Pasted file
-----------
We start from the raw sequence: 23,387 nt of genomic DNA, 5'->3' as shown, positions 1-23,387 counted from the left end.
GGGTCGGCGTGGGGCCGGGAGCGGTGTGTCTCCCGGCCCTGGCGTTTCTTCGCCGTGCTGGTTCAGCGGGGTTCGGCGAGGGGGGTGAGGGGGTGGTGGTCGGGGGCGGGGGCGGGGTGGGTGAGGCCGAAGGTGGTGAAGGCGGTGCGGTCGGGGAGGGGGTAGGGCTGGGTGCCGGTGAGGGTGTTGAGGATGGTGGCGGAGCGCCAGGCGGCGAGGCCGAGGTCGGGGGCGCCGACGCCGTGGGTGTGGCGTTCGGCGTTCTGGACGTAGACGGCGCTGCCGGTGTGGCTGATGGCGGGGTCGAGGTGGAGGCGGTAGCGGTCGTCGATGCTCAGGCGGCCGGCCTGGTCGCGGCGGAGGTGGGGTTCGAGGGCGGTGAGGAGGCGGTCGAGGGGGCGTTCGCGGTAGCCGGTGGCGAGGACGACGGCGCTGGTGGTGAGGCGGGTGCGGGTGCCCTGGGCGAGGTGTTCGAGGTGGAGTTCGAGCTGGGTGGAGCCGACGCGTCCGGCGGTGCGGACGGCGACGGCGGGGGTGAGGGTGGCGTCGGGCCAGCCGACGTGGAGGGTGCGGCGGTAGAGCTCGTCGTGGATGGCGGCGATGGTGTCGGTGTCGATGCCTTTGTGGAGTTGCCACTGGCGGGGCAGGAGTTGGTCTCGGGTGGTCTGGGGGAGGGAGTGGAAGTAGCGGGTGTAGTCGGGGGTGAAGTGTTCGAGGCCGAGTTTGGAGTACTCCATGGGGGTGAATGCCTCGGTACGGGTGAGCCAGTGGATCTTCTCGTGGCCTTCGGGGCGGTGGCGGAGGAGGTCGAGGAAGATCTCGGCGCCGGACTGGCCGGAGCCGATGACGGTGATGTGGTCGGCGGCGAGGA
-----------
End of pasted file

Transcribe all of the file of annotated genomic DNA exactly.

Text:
We start from the raw sequence: 23,387 nt of genomic DNA, 5'->3' as shown, positions 1-23,387 counted from the left end.
GGGTCGGCGTGGGGCCGGGAGCGGTGTGTCTCCCGGCCCTGGCGTTTCTTCGCCGTGCTGGTTCAGCGGGGTTCGGCGAGGGGGGTGAGGGGGTGGTGGTCGGGGGCGGGGGCGGGGTGGGTGAGGCCGAAGGTGGTGAAGGCGGTGCGGTCGGGGAGGGGGTAGGGCTGGGTGCCGGTGAGGGTGTTGAGGATGGTGGCGGAGCGCCAGGCGGCGAGGCCGAGGTCGGGGGCGCCGACGCCGTGGGTGTGGCGTTCGGCGTTCTGGACGTAGACGGCGCTGCCGGTGTGGCTGATGGCGGGGTCGAGGTGGAGGCGGTAGCGGTCGTCGATGCTCAGGCGGCCGGCCTGGTCGCGGCGGAGGTGGGGTTCGAGGGCGGTGAGGAGGCGGTCGAGGGGGCGTTCGCGGTAGCCGGTGGCGAGGACGACGGCGCTGGTGGTGAGGCGGGTGCGGGTGCCCTGGGCGAGGTGTTCGAGGTGGAGTTCGAGCTGGGTGGAGCCGACGCGTCCGGCGGTGCGGACGGCGACGGCGGGGGTGAGGGTGGCGTCGGGCCAGCCGACGTGGAGGGTGCGGCGGTAGAGCTCGTCGTGGATGGCGGCGATGGTGTCGGTGTCGATGCCTTTGTGGAGTTGCCACTGGCGGGGCAGGAGTTGGTCTCGGGTGGTCTGGGGGAGGGAGTGGAAGTAGCGGGTGTAGTCGGGGGTGAAGTGTTCGAGGCCGAGTTTGGAGTACTCCATGGGGGTGAATGCCTCGGTACGGGTGAGCCAGTGGATCTTCTCGTGGCCTTCGGGGCGGTGGCGGAGGAGGTCGAGGAAGATCTCGGCGCCGGACTGGCCGGAGCCGATGACGGTGATGTGGTCGGCGGCGAGGA